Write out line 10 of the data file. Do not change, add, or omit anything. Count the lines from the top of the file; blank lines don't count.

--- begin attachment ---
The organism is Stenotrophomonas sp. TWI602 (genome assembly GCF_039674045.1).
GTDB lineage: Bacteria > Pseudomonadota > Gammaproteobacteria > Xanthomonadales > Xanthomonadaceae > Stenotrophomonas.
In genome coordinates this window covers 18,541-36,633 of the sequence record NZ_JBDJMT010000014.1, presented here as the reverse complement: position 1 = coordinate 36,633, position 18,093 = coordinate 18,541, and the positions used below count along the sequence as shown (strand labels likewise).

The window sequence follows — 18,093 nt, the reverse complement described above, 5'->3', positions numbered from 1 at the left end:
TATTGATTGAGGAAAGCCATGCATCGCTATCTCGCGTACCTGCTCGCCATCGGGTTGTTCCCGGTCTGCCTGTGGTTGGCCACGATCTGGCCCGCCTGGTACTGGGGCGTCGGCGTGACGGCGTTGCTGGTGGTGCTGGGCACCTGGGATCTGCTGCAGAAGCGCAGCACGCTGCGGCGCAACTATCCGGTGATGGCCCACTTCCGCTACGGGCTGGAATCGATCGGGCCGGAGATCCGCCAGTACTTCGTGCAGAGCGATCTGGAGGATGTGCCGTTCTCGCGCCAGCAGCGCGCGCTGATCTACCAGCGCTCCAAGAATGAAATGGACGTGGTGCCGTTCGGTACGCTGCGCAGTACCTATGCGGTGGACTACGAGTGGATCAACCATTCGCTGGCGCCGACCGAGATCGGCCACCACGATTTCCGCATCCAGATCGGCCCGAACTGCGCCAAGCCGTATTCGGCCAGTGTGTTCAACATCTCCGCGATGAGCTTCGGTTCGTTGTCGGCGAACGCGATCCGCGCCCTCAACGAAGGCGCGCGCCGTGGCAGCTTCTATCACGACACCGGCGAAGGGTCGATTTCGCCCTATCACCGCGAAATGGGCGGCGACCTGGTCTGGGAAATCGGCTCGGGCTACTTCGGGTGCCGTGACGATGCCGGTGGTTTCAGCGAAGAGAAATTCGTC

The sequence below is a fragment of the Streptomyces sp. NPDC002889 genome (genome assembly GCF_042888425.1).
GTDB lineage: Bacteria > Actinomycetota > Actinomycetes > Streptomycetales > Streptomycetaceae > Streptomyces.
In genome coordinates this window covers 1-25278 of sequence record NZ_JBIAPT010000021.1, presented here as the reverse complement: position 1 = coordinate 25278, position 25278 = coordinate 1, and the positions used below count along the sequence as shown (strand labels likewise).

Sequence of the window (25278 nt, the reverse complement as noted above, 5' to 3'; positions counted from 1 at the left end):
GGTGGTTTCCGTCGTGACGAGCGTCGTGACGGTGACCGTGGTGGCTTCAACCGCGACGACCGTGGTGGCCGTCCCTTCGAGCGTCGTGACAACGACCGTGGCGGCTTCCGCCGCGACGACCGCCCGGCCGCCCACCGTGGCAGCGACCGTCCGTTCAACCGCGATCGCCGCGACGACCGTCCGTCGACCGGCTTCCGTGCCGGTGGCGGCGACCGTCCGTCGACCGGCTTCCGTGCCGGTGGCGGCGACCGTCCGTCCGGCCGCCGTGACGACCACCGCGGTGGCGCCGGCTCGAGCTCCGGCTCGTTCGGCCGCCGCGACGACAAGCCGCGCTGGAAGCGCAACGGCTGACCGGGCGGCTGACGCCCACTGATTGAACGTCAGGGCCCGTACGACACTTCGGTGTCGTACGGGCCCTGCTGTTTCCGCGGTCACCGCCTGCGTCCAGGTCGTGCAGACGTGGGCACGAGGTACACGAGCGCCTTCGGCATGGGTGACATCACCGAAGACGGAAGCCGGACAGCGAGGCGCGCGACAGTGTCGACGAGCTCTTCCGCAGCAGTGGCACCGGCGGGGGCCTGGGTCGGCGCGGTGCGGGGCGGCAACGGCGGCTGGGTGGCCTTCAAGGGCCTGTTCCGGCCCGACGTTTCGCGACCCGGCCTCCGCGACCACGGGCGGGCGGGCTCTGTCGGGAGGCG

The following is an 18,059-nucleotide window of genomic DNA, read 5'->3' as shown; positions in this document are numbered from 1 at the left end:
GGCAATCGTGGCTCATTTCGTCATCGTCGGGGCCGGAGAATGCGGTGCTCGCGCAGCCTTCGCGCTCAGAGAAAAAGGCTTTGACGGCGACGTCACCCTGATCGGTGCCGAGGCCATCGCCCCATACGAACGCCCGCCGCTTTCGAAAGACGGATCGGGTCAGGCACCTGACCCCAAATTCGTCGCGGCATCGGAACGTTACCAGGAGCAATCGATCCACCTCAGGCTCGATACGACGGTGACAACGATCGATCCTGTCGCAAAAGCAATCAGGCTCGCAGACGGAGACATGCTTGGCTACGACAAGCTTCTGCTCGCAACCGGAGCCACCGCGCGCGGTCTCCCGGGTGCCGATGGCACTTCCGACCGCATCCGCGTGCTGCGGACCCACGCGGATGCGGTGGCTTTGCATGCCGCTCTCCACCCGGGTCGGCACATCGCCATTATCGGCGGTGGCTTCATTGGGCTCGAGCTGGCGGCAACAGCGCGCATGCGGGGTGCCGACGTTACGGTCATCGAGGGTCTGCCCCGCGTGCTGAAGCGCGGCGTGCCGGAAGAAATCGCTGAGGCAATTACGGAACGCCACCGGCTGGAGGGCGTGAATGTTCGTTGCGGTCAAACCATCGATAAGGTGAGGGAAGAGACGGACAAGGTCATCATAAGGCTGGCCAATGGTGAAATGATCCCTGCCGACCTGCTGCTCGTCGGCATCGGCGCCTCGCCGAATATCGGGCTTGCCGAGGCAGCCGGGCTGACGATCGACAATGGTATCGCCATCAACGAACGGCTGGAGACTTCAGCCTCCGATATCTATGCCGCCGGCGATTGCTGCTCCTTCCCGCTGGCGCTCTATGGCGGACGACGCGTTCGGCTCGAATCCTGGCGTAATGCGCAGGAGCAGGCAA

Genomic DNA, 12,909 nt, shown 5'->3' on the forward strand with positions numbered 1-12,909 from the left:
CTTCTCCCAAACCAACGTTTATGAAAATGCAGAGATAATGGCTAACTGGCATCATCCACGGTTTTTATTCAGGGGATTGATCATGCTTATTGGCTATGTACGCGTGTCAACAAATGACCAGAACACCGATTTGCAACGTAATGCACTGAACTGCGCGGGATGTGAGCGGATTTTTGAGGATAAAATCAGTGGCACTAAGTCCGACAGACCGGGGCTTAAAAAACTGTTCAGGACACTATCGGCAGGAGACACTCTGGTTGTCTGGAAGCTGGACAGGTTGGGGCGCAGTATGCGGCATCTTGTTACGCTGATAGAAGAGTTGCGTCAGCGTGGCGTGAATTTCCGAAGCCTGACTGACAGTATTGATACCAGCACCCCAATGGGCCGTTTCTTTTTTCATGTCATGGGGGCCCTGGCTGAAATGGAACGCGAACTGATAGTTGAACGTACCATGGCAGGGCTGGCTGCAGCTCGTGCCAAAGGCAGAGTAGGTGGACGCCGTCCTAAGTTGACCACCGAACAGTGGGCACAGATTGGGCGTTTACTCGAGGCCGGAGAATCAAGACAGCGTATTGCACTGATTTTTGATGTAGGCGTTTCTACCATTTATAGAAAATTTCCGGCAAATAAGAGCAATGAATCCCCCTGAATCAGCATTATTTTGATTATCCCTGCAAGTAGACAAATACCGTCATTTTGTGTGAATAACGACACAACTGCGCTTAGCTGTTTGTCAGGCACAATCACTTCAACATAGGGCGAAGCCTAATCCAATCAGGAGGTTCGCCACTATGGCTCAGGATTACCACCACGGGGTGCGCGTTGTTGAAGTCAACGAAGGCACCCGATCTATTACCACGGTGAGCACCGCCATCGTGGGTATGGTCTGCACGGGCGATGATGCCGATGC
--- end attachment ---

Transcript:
GGTGGTTTCCGTCGTGACGAGCGTCGTGACGGTGACCGTGGTGGCTTCAACCGCGACGACCGTGGTGGCCGTCCCTTCGAGCGTCGTGACAACGACCGTGGCGGCTTCCGCCGCGACGACCGCCCGGCCGCCCACCGTGGCAGCGACCGTCCGTTCAACCGCGATCGCCGCGACGACCGTCCGTCGACCGGCTTCCGTGCCGGTGGCGGCGACCGTCCGTCGACCGGCTTCCGTGCCGGTGGCGGCGACCGTCCGTCCGGCCGCCGTGACGACCACCGCGGTGGCGCCGGCTCGAGCTCCGGCTCGTTCGGCCGCCGCGACGACAAGCCGCGCTGGAAGCGCAACGGCTGACCGGGCGGCTGACGCCCACTGATTGAACGTCAGGGCCCGTACGACACTTCGGTGTCGTACGGGCCCTGCTGTTTCCGCGGTCACCGCCTGCGTCCAGGTCGTGCAGACGTGGGCACGAGGTACACGAGCGCCTTCGGCATGGGTGACATCACCGAAGACGGAAGCCGGACAGCGAGGCGCGCGACAGTGTCGACGAGCTCTTCCGCAGCAGTGGCACCGGCGGGGGCCTGGGTCGGCGCGGTGCGGGGCGGCAACGGCGGCTGGGTGGCCTTCAAGGGCCTGTTCCGGCCCGACGTTTCGCGACCCGGCCTCCGCGACCACGGGCGGGCGGGCTCTGTCGGGAGGCG